A fundamental relation between mass, star formation rate and metallicity in local and high-redshift galaxies


E-mail: filippo@arcetri.astro.it


We show that the mass–metallicity relation observed in the local universe is due to a more general relation between stellar mass M, gas-phase metallicity and star formation rate (SFR). Local galaxies define a tight surface in this 3D space, the fundamental metallicity relation (FMR), with a small residual dispersion of ∼0.05 dex in metallicity, i.e. ∼12 per cent. At low stellar mass, metallicity decreases sharply with increasing SFR, while at high stellar mass, metallicity does not depend on SFR.

High-redshift galaxies up to z∼ 2.5 are found to follow the same FMR defined by local Sloan Digital Sky Survey (SDSS) galaxies, with no indication of evolution. In this respect, the FMR defines the properties of metal enrichment of galaxies in the last 80 per cent of cosmic time. The evolution of the mass–metallicity relation observed up to z= 2.5 is due to the fact that galaxies with progressively higher SFRs, and therefore lower metallicities, are selected at increasing redshifts, sampling different parts of the same FMR.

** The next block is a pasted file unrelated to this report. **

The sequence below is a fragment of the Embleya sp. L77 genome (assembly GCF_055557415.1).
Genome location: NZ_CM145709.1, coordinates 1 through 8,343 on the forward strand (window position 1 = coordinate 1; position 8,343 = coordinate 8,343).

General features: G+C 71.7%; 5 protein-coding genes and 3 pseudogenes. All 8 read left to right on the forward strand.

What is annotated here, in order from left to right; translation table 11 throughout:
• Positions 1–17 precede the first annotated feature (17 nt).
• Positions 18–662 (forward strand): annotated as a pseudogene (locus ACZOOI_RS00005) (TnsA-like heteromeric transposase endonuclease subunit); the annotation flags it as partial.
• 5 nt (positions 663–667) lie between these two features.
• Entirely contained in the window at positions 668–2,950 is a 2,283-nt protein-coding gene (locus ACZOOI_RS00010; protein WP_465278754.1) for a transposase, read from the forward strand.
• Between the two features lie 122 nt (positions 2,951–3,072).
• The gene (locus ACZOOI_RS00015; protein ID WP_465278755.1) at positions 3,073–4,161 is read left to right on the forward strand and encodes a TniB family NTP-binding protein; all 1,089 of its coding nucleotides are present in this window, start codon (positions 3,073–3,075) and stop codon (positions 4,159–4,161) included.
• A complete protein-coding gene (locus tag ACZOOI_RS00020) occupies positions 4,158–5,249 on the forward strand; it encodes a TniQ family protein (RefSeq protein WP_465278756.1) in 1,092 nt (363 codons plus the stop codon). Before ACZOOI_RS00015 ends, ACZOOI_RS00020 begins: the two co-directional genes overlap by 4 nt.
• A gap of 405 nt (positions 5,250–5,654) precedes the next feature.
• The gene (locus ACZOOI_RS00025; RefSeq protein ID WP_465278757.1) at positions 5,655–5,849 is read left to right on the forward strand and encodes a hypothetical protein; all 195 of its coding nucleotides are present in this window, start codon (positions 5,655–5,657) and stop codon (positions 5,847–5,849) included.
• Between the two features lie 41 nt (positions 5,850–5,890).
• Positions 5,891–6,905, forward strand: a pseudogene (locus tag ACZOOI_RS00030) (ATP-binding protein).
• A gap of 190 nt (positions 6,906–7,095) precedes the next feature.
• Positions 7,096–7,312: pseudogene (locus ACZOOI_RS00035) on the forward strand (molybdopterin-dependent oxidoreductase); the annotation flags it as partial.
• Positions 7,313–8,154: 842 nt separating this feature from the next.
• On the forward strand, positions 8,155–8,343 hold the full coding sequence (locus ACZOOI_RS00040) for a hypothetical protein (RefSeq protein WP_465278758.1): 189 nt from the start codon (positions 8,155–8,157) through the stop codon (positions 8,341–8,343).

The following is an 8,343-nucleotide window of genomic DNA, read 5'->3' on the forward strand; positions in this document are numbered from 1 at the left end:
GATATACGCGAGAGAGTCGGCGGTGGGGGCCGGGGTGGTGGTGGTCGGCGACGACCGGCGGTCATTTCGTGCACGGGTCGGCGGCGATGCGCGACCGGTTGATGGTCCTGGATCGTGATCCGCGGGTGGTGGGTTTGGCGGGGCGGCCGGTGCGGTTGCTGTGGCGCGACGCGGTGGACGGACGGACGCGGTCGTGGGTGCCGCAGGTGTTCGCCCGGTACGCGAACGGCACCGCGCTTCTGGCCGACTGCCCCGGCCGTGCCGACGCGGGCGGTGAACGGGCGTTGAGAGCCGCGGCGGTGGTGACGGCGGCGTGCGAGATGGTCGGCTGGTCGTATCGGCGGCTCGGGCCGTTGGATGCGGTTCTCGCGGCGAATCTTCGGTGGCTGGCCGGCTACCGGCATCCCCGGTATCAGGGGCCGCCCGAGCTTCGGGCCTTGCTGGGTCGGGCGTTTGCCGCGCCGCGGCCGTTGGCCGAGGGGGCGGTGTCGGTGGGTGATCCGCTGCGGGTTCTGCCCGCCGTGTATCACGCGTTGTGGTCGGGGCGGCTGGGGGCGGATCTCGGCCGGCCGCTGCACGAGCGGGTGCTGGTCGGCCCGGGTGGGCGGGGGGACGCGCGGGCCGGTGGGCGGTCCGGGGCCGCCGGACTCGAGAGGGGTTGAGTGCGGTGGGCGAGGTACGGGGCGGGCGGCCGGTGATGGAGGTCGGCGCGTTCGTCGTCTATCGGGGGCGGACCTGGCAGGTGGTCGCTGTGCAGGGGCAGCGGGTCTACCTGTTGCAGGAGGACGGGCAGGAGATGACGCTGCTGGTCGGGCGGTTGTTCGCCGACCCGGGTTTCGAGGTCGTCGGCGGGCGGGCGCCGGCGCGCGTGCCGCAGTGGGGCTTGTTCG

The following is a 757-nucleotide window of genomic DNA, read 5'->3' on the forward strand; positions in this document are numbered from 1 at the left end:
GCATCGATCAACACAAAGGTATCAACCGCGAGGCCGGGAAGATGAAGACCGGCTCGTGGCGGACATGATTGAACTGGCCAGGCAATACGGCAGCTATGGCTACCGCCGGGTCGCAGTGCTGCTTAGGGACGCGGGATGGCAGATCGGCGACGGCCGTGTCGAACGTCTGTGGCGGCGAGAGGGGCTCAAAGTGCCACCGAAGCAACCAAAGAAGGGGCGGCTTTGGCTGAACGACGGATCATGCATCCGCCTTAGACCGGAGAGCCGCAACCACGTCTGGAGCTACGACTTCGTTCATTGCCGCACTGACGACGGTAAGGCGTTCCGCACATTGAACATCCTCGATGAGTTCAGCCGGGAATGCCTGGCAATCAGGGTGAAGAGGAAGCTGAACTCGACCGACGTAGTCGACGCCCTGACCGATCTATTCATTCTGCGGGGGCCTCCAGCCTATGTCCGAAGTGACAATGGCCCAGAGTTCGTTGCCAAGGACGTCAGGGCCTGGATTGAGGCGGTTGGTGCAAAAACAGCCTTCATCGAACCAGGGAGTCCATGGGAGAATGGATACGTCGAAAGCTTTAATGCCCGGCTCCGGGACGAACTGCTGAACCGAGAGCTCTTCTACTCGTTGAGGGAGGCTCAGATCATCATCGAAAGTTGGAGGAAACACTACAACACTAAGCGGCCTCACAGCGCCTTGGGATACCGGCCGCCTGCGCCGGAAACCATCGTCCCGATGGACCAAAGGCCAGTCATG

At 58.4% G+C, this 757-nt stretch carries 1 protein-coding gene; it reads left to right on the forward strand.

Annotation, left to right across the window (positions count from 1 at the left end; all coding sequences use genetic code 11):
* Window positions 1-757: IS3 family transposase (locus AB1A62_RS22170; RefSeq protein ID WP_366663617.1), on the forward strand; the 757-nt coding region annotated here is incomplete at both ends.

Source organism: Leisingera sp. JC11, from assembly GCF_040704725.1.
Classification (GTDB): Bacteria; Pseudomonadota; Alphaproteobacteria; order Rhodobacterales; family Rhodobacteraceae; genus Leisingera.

By introducing the new quantity μα= log (M) −α  log (SFR), with α= 0.32, we define a projection of the FMR that minimizes the metallicity scatter of local galaxies. The same quantity also cancels out any redshift evolution up to z∼ 2.5, i.e. all galaxies follow the same relation between μ0.32 and metallicity and have the same range of values of μ0.32. At z > 2.5, evolution of about 0.6 dex off the FMR is observed, with high-redshift galaxies showing lower metallicities.

The existence of the FMR can be explained by the interplay of infall of pristine gas and outflow of enriched material. The former effect is responsible for the dependence of metallicity with SFR and is the dominant effect at high redshift, while the latter introduces the dependence on stellar mass and dominates at low redshift. The combination of these two effects, together with the Schmidt–Kennicutt law, explains the shape of the FMR and the role of μ0.32. The small-metallicity scatter around the FMR supports the smooth infall scenario of gas accretion in the local universe.